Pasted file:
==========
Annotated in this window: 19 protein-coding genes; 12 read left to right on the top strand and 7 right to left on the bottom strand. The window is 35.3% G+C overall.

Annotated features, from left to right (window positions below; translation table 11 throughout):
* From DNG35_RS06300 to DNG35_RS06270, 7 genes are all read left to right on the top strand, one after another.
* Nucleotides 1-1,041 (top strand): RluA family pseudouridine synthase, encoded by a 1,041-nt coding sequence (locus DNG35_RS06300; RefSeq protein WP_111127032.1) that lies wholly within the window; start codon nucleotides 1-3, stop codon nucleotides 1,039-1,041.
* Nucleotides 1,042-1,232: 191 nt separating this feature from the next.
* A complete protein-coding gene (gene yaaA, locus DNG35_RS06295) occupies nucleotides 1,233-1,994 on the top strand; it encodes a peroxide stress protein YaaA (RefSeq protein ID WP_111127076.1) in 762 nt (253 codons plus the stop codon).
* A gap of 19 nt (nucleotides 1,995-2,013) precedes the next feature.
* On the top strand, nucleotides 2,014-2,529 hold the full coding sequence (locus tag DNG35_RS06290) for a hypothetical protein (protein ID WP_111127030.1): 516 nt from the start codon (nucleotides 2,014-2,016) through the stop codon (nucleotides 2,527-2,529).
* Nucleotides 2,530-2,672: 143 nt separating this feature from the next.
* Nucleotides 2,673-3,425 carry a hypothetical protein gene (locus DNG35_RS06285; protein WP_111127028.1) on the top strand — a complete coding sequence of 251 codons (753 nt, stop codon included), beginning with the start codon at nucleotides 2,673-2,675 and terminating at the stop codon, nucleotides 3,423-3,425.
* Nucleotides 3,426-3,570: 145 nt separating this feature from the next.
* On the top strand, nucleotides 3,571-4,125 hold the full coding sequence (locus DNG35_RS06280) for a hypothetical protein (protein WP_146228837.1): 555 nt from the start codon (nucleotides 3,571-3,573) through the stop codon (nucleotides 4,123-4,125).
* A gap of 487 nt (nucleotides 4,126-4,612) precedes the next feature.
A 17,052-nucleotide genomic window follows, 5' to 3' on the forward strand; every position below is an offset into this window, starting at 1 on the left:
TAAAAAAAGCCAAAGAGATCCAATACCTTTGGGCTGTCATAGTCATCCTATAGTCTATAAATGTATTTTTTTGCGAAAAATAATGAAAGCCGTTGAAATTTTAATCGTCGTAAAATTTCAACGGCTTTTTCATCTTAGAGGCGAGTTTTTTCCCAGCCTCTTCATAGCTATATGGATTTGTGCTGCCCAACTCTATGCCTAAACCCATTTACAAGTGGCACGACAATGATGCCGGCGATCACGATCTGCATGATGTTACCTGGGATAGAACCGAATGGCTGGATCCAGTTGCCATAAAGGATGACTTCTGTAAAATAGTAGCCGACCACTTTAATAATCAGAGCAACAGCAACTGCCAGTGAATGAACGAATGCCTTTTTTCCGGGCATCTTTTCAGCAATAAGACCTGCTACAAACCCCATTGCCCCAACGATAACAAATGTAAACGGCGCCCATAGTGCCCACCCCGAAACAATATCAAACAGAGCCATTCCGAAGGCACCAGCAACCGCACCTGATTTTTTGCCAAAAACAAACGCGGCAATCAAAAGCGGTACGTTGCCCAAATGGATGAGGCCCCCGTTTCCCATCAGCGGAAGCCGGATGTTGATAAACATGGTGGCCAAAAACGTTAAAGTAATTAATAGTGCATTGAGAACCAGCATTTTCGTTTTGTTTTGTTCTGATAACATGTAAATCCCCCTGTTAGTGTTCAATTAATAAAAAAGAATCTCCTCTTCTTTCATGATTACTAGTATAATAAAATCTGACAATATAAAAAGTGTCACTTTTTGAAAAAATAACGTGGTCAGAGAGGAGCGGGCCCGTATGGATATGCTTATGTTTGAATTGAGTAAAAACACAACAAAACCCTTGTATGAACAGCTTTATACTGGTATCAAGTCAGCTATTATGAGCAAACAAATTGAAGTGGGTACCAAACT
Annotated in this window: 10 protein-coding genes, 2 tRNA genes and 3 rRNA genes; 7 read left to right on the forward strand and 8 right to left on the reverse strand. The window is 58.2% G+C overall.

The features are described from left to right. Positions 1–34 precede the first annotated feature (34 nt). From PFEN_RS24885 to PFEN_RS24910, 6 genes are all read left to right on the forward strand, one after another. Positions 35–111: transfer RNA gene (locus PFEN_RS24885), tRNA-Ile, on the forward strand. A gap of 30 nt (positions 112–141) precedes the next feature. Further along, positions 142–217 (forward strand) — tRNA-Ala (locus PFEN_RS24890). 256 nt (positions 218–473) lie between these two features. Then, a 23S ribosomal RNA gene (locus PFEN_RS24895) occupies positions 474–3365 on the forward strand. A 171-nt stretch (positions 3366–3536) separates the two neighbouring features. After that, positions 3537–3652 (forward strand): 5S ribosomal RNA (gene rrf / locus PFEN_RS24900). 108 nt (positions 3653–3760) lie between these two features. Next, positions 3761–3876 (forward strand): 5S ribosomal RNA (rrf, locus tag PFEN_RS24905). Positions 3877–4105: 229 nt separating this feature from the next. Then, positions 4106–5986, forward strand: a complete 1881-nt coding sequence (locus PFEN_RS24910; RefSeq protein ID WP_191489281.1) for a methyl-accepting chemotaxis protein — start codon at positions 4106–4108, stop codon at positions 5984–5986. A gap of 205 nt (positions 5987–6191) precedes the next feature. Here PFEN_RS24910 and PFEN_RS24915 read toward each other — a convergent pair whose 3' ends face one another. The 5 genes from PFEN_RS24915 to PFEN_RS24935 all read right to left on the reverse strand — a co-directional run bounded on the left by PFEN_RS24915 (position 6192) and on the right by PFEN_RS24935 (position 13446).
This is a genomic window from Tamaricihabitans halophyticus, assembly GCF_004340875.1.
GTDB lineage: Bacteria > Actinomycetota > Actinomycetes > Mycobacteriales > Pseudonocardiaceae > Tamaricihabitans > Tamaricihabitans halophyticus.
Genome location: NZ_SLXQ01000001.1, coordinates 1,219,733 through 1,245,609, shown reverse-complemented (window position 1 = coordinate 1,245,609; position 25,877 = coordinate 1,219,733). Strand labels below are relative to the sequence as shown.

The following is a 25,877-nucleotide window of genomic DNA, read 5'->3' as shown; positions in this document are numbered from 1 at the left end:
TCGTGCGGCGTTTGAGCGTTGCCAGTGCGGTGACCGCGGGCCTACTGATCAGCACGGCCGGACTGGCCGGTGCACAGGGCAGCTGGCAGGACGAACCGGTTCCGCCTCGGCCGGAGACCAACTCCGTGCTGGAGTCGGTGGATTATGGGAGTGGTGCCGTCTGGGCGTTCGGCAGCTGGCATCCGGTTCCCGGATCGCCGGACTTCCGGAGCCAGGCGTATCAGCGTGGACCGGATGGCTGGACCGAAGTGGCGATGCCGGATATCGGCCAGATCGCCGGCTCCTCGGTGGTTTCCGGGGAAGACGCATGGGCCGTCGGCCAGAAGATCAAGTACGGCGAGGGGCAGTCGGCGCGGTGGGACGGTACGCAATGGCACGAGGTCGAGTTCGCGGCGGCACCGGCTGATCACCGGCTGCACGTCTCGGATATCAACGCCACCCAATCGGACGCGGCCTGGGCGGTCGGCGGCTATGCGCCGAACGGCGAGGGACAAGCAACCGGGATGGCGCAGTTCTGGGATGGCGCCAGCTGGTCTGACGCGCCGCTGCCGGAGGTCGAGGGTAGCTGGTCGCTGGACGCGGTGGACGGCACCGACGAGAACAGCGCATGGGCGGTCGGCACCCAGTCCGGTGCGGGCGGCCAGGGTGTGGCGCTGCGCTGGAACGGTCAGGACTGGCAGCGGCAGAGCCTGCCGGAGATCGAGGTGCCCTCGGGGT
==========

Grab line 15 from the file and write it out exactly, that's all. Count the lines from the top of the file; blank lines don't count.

TAAAAAAAGCCAAAGAGATCCAATACCTTTGGGCTGTCATAGTCATCCTATAGTCTATAAATGTATTTTTTTGCGAAAAATAATGAAAGCCGTTGAAATTTTAATCGTCGTAAAATTTCAACGGCTTTTTCATCTTAGAGGCGAGTTTTTTCCCAGCCTCTTCATAGCTATATGGATTTGTGCTGCCCAACTCTATGCCTAAACCCATTTACAAGTGGCACGACAATGATGCCGGCGATCACGATCTGCATGATGTTACCTGGGATAGAACCGAATGGCTGGATCCAGTTGCCATAAAGGATGACTTCTGTAAAATAGTAGCCGACCACTTTAATAATCAGAGCAACAGCAACTGCCAGTGAATGAACGAATGCCTTTTTTCCGGGCATCTTTTCAGCAATAAGACCTGCTACAAACCCCATTGCCCCAACGATAACAAATGTAAACGGCGCCCATAGTGCCCACCCCGAAACAATATCAAACAGAGCCATTCCGAAGGCACCAGCAACCGCACCTGATTTTTTGCCAAAAACAAACGCGGCAATCAAAAGCGGTACGTTGCCCAAATGGATGAGGCCCCCGTTTCCCATCAGCGGAAGCCGGATGTTGATAAACATGGTGGCCAAAAACGTTAAAGTAATTAATAGTGCATTGAGAACCAGCATTTTCGTTTTGTTTTGTTCTGATAACATGTAAATCCCCCTGTTAGTGTTCAATTAATAAAAAAGAATCTCCTCTTCTTTCATGATTACTAGTATAATAAAATCTGACAATATAAAAAGTGTCACTTTTTGAAAAAATAACGTGGTCAGAGAGGAGCGGGCCCGTATGGATATGCTTATGTTTGAATTGAGTAAAAACACAACAAAACCCTTGTATGAACAGCTTTATACTGGTATCAAGTCAGCTATTATGAGCAAACAAATTGAAGTGGGTACCAAACT